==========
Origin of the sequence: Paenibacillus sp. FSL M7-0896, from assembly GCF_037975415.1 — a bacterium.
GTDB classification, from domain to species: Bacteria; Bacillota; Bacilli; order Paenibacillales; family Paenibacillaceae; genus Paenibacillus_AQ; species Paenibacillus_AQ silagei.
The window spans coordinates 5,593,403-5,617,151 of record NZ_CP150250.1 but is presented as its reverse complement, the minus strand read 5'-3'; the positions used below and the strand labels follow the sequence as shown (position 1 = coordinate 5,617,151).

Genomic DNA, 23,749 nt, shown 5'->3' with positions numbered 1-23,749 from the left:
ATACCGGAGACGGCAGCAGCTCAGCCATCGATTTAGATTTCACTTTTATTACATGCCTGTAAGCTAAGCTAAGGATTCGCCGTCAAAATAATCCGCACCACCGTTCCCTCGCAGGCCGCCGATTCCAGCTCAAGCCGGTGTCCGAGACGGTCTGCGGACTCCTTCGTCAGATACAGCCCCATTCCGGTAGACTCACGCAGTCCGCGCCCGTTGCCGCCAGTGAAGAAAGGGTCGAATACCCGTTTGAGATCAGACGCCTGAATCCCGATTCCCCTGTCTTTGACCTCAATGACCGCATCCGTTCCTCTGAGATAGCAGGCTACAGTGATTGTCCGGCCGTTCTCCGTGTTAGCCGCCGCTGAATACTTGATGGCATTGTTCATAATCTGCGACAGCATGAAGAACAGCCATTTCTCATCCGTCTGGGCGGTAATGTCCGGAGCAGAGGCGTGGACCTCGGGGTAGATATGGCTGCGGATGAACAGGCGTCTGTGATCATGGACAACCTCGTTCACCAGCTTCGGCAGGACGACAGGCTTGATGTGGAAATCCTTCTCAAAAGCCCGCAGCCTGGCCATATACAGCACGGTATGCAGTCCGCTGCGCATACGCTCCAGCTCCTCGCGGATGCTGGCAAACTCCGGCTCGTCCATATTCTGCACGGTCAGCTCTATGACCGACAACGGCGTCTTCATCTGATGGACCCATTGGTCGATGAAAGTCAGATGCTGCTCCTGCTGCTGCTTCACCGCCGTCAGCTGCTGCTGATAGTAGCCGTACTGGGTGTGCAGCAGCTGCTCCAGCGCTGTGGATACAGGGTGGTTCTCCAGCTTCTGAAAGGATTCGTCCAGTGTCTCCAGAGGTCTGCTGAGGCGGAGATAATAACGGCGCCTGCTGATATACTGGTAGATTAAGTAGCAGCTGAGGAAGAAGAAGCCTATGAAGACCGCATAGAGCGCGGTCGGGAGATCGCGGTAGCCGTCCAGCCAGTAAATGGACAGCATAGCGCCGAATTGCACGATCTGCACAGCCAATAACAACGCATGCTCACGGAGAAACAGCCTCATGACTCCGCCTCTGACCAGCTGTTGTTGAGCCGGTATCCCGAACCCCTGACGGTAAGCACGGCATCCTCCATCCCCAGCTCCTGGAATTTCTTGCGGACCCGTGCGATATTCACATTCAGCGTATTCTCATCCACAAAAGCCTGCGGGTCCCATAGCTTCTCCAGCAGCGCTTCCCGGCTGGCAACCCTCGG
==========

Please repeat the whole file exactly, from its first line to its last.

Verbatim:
Origin of the sequence: Paenibacillus sp. FSL M7-0896, from assembly GCF_037975415.1 — a bacterium.
GTDB classification, from domain to species: Bacteria; Bacillota; Bacilli; order Paenibacillales; family Paenibacillaceae; genus Paenibacillus_AQ; species Paenibacillus_AQ silagei.
The window spans coordinates 5,593,403-5,617,151 of record NZ_CP150250.1 but is presented as its reverse complement, the minus strand read 5'-3'; the positions used below and the strand labels follow the sequence as shown (position 1 = coordinate 5,617,151).

Genomic DNA, 23,749 nt, shown 5'->3' with positions numbered 1-23,749 from the left:
ATACCGGAGACGGCAGCAGCTCAGCCATCGATTTAGATTTCACTTTTATTACATGCCTGTAAGCTAAGCTAAGGATTCGCCGTCAAAATAATCCGCACCACCGTTCCCTCGCAGGCCGCCGATTCCAGCTCAAGCCGGTGTCCGAGACGGTCTGCGGACTCCTTCGTCAGATACAGCCCCATTCCGGTAGACTCACGCAGTCCGCGCCCGTTGCCGCCAGTGAAGAAAGGGTCGAATACCCGTTTGAGATCAGACGCCTGAATCCCGATTCCCCTGTCTTTGACCTCAATGACCGCATCCGTTCCTCTGAGATAGCAGGCTACAGTGATTGTCCGGCCGTTCTCCGTGTTAGCCGCCGCTGAATACTTGATGGCATTGTTCATAATCTGCGACAGCATGAAGAACAGCCATTTCTCATCCGTCTGGGCGGTAATGTCCGGAGCAGAGGCGTGGACCTCGGGGTAGATATGGCTGCGGATGAACAGGCGTCTGTGATCATGGACAACCTCGTTCACCAGCTTCGGCAGGACGACAGGCTTGATGTGGAAATCCTTCTCAAAAGCCCGCAGCCTGGCCATATACAGCACGGTATGCAGTCCGCTGCGCATACGCTCCAGCTCCTCGCGGATGCTGGCAAACTCCGGCTCGTCCATATTCTGCACGGTCAGCTCTATGACCGACAACGGCGTCTTCATCTGATGGACCCATTGGTCGATGAAAGTCAGATGCTGCTCCTGCTGCTGCTTCACCGCCGTCAGCTGCTGCTGATAGTAGCCGTACTGGGTGTGCAGCAGCTGCTCCAGCGCTGTGGATACAGGGTGGTTCTCCAGCTTCTGAAAGGATTCGTCCAGTGTCTCCAGAGGTCTGCTGAGGCGGAGATAATAACGGCGCCTGCTGATATACTGGTAGATTAAGTAGCAGCTGAGGAAGAAGAAGCCTATGAAGACCGCATAGAGCGCGGTCGGGAGATCGCGGTAGCCGTCCAGCCAGTAAATGGACAGCATAGCGCCGAATTGCACGATCTGCACAGCCAATAACAACGCATGCTCACGGAGAAACAGCCTCATGACTCCGCCTCTGACCAGCTGTTGTTGAGCCGGTATCCCGAACCCCTGACGGTAAGCACGGCATCCTCCATCCCCAGCTCCTGGAATTTCTTGCGGACCCGTGCGATATTCACATTCAGCGTATTCTCATCCACAAAAGCCTGCGGGTCCCATAGCTTCTCCAGCAGCGCTTCCCGGCTGGCAACCCTCGG